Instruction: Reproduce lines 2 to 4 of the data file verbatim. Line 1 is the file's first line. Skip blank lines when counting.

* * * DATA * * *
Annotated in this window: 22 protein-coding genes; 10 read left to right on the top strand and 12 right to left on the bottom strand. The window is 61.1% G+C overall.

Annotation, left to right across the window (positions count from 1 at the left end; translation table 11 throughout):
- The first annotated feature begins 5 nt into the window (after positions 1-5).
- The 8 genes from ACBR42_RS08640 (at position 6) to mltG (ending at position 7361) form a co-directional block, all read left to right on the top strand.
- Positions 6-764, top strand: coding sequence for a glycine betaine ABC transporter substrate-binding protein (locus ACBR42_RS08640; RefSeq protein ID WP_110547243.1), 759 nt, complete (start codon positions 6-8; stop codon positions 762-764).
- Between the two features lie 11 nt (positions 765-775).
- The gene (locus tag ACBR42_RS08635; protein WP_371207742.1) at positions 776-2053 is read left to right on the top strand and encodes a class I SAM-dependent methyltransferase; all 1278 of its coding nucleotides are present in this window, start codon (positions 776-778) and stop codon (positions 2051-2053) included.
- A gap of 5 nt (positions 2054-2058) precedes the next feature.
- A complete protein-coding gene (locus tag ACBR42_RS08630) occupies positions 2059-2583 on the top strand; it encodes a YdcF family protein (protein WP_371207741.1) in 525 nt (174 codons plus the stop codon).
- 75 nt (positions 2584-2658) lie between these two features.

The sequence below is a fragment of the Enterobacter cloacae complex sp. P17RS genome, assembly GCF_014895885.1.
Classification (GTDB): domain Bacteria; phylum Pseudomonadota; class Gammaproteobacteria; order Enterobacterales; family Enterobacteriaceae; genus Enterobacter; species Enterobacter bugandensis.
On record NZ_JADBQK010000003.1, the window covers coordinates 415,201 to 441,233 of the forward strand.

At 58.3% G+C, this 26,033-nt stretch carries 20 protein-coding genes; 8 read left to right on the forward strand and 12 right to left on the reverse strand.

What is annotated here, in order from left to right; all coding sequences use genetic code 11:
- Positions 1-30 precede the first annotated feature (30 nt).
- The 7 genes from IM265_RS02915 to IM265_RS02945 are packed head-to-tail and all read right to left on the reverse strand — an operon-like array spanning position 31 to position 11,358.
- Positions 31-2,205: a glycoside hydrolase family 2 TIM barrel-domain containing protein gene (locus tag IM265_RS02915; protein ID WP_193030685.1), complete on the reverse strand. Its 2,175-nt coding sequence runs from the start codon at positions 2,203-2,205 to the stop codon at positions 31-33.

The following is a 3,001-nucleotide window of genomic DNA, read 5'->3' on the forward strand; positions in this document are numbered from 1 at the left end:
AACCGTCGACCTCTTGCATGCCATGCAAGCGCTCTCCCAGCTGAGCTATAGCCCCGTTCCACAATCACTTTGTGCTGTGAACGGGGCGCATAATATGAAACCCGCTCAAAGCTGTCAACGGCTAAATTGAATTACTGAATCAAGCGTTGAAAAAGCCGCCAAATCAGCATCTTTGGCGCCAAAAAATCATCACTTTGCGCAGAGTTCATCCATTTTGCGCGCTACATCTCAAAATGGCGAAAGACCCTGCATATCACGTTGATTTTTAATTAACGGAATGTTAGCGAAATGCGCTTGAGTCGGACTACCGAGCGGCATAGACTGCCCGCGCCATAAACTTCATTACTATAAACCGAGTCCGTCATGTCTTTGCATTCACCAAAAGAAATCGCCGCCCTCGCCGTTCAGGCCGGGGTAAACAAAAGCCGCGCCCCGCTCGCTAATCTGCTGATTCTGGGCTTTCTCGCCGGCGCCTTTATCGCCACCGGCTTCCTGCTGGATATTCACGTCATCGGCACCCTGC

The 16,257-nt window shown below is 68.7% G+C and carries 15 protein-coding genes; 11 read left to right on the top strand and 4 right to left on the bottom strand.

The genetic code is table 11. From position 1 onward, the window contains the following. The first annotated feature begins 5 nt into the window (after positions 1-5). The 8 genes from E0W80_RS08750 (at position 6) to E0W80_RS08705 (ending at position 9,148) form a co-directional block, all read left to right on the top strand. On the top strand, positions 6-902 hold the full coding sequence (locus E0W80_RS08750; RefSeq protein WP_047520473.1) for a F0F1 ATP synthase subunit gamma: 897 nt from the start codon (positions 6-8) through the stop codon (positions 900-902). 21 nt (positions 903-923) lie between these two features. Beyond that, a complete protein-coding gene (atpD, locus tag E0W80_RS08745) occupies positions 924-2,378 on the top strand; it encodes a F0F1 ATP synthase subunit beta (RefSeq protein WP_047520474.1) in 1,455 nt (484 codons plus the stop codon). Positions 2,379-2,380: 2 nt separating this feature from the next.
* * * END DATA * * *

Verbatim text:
Annotation, left to right across the window (positions count from 1 at the left end; translation table 11 throughout):
- The first annotated feature begins 5 nt into the window (after positions 1-5).
- The 8 genes from ACBR42_RS08640 (at position 6) to mltG (ending at position 7361) form a co-directional block, all read left to right on the top strand.